The following is a letter to the editor that was authored by Above Ground’s director, Karen Hamilton, and published in The Hill Times in response to an op-ed authored by Senator Julie Miville-Dechêne and MP John McKay.
Re: “It’s time for Canada and the G7 to make the fight against modern slavery a priority” (The Hill Times, June 2).
Senator Julie Miville-Dechêne and Liberal MP John McKay propose that Canada adopt Senate Bill S-216, the Modern Slavery Act. Readers should have an accurate picture of what that law would accomplish. While Bill S-216 is being touted as a move towards eliminating modern slavery, it would not actually require that companies take steps to ensure that their supply chains are free of forced or child labour. We wish it would. Instead, Bill S-216 would require that large companies publish a report each year describing actions they’ve taken, if any, to “prevent and reduce the risk” that forced, or child labour, is used in making the goods they import into Canada. A firm could be fined for failing to report or for giving false information, but not for knowingly profiting from forced and child workers.
Furthermore, the law doesn’t provide for liability or remedy to victims if companies make use of child or forced labour. Canadian lawmakers should build on best practice that has emerged from European supply chain legislative initiatives. These initiatives require that companies identify and prevent human rights abuses throughout their global operations and supply chains, and hold companies legally accountable when they’re linked to harm. This type of law, often referred to as “human rights due diligence” legislation, already exists in France, is under development at the European Union level, and is being studied and debated in parliaments and governments across Europe.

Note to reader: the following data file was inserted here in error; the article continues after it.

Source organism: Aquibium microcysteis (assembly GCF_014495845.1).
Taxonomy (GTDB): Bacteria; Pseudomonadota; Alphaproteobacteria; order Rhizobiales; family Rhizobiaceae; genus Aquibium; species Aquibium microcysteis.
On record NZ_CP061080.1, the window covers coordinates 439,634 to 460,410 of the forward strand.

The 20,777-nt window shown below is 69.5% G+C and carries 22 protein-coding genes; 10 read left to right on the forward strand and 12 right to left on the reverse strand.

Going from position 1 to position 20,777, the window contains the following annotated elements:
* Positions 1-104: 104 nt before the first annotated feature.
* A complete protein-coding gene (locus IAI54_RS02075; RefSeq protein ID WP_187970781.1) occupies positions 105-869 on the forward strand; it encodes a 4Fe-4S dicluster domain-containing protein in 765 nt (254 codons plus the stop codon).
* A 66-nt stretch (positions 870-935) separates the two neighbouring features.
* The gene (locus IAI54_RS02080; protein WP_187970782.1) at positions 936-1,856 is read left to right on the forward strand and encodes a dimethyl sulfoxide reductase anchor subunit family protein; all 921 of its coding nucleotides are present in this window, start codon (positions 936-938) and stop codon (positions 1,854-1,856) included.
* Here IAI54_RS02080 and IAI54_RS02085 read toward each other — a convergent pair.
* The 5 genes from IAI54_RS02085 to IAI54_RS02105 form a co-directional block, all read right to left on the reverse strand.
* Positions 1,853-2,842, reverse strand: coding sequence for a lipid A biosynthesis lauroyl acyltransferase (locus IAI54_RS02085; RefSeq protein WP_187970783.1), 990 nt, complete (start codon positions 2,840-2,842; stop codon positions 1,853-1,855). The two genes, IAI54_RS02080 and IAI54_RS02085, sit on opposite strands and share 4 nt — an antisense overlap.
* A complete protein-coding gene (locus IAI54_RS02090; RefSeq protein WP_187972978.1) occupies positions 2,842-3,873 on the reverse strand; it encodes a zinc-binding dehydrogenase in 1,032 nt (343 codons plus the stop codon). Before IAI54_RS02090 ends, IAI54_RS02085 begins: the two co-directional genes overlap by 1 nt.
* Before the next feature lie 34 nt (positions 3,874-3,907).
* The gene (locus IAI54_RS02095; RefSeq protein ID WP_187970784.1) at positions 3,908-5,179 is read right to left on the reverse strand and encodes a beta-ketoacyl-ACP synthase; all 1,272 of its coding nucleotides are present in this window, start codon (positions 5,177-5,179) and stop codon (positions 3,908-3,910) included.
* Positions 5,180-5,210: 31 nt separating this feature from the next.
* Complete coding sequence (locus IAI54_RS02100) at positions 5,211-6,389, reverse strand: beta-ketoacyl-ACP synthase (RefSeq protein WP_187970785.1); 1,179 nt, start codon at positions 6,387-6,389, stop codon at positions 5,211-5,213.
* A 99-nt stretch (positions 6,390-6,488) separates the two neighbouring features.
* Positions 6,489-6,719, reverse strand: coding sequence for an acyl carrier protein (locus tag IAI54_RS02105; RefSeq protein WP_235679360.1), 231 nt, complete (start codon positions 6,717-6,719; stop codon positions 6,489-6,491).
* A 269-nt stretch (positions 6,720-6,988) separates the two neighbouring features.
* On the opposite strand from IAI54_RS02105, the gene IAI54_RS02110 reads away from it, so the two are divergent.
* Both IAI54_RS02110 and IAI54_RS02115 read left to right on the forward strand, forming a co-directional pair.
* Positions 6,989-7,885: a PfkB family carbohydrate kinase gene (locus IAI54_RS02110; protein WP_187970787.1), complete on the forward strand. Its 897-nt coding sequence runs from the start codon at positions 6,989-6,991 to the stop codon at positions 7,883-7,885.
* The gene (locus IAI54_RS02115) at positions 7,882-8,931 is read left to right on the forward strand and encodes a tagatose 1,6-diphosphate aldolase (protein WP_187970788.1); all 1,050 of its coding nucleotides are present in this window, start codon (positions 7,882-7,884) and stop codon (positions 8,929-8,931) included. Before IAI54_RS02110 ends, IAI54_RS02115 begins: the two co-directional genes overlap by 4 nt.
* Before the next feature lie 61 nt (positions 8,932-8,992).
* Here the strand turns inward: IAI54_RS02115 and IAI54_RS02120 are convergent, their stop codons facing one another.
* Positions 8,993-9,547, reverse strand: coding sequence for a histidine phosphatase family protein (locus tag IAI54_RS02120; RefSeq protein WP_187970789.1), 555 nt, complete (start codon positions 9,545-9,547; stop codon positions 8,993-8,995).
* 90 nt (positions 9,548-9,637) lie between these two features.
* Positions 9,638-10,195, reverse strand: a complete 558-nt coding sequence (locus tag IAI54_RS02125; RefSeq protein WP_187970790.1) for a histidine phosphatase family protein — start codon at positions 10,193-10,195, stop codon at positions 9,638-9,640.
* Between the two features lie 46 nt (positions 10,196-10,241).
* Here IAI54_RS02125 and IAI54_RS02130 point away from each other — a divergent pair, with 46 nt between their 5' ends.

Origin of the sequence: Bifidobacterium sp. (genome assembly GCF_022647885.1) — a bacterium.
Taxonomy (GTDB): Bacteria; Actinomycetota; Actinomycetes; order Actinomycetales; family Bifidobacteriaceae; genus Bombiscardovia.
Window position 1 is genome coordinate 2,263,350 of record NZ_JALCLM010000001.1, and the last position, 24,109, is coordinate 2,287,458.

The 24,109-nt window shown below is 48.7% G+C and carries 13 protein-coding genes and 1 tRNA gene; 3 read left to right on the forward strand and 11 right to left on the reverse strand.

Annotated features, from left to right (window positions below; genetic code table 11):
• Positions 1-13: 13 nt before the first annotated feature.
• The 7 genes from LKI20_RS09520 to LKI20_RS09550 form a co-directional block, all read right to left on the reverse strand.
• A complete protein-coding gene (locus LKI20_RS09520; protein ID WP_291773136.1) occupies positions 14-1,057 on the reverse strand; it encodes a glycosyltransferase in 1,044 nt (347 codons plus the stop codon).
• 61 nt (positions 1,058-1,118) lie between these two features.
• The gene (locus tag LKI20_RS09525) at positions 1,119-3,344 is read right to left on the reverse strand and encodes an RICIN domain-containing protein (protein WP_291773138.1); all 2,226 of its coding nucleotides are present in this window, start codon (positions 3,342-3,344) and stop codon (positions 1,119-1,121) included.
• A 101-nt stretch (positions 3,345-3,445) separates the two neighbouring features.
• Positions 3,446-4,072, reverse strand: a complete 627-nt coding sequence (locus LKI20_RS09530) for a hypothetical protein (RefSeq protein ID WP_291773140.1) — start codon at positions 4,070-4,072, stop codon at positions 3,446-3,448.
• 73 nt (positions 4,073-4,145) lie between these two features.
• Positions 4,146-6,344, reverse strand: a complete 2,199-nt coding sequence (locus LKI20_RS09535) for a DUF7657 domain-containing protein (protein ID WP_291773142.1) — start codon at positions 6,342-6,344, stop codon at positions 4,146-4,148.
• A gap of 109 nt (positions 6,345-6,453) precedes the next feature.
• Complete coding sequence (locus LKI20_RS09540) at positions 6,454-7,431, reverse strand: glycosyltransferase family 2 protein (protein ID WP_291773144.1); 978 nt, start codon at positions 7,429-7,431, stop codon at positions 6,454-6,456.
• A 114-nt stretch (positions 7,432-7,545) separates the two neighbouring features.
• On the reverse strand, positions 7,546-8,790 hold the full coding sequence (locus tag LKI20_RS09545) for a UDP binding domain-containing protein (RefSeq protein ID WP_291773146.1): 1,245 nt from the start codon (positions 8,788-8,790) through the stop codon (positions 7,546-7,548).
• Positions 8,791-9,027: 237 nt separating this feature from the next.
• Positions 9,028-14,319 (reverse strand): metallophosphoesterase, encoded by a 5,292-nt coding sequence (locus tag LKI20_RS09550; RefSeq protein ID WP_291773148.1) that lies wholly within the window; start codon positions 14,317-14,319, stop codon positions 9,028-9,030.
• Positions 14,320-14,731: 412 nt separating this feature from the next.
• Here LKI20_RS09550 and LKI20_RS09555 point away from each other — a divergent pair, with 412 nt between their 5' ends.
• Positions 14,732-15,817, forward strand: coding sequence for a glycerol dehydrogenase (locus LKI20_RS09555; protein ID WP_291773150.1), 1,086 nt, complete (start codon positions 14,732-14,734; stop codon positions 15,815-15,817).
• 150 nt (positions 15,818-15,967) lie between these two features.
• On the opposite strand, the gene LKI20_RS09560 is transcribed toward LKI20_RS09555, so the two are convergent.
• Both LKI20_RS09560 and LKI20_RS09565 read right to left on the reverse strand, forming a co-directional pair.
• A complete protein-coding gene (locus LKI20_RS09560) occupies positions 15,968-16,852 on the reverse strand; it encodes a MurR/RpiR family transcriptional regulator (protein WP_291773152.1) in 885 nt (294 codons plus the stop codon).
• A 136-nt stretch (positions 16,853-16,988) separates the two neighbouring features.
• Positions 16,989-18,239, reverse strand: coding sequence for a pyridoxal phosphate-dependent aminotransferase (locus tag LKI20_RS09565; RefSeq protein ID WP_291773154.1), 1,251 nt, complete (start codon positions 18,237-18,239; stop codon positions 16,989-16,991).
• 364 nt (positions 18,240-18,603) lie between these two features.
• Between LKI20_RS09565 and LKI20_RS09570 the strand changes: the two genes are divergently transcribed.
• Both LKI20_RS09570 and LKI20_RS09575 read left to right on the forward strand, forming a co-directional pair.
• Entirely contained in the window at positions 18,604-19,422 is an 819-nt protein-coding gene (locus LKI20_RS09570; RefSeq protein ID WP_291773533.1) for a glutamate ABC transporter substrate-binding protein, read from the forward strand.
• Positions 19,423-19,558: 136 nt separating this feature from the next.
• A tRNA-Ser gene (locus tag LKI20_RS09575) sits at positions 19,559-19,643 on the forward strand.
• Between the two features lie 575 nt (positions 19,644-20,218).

Senator Miville-Dechêne and MP McKay argue that Canada has “some catching up to do” to end forced labour in our global supply chains. Let’s choose the right initiatives to catch up to.